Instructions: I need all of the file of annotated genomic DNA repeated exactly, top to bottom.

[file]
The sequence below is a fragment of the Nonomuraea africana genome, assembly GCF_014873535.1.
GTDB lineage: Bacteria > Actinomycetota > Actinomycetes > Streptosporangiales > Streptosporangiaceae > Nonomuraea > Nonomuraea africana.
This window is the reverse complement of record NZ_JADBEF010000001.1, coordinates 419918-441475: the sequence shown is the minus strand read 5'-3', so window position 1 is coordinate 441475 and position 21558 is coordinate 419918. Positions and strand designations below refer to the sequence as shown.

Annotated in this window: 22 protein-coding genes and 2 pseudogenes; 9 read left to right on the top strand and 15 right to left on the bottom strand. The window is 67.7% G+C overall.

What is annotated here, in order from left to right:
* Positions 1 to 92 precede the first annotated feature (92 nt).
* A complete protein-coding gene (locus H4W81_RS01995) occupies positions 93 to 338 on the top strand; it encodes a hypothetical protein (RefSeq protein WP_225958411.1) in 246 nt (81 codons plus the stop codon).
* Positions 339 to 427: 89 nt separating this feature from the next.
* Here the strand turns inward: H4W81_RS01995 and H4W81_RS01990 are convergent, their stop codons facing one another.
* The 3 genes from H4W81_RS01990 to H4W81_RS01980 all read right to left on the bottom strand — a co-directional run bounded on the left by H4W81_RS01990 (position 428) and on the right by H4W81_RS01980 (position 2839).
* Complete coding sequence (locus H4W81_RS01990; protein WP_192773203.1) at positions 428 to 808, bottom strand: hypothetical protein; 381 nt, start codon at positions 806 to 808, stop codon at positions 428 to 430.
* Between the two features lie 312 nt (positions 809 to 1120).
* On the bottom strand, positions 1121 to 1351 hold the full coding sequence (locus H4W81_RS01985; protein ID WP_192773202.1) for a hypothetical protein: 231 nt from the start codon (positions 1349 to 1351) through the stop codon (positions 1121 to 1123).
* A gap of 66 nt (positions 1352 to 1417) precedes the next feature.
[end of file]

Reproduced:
The sequence below is a fragment of the Nonomuraea africana genome, assembly GCF_014873535.1.
GTDB lineage: Bacteria > Actinomycetota > Actinomycetes > Streptosporangiales > Streptosporangiaceae > Nonomuraea > Nonomuraea africana.
This window is the reverse complement of record NZ_JADBEF010000001.1, coordinates 419918-441475: the sequence shown is the minus strand read 5'-3', so window position 1 is coordinate 441475 and position 21558 is coordinate 419918. Positions and strand designations below refer to the sequence as shown.

Annotated in this window: 22 protein-coding genes and 2 pseudogenes; 9 read left to right on the top strand and 15 right to left on the bottom strand. The window is 67.7% G+C overall.

What is annotated here, in order from left to right:
* Positions 1 to 92 precede the first annotated feature (92 nt).
* A complete protein-coding gene (locus H4W81_RS01995) occupies positions 93 to 338 on the top strand; it encodes a hypothetical protein (RefSeq protein WP_225958411.1) in 246 nt (81 codons plus the stop codon).
* Positions 339 to 427: 89 nt separating this feature from the next.
* Here the strand turns inward: H4W81_RS01995 and H4W81_RS01990 are convergent, their stop codons facing one another.
* The 3 genes from H4W81_RS01990 to H4W81_RS01980 all read right to left on the bottom strand — a co-directional run bounded on the left by H4W81_RS01990 (position 428) and on the right by H4W81_RS01980 (position 2839).
* Complete coding sequence (locus H4W81_RS01990; protein WP_192773203.1) at positions 428 to 808, bottom strand: hypothetical protein; 381 nt, start codon at positions 806 to 808, stop codon at positions 428 to 430.
* Between the two features lie 312 nt (positions 809 to 1120).
* On the bottom strand, positions 1121 to 1351 hold the full coding sequence (locus H4W81_RS01985; protein ID WP_192773202.1) for a hypothetical protein: 231 nt from the start codon (positions 1349 to 1351) through the stop codon (positions 1121 to 1123).
* A gap of 66 nt (positions 1352 to 1417) precedes the next feature.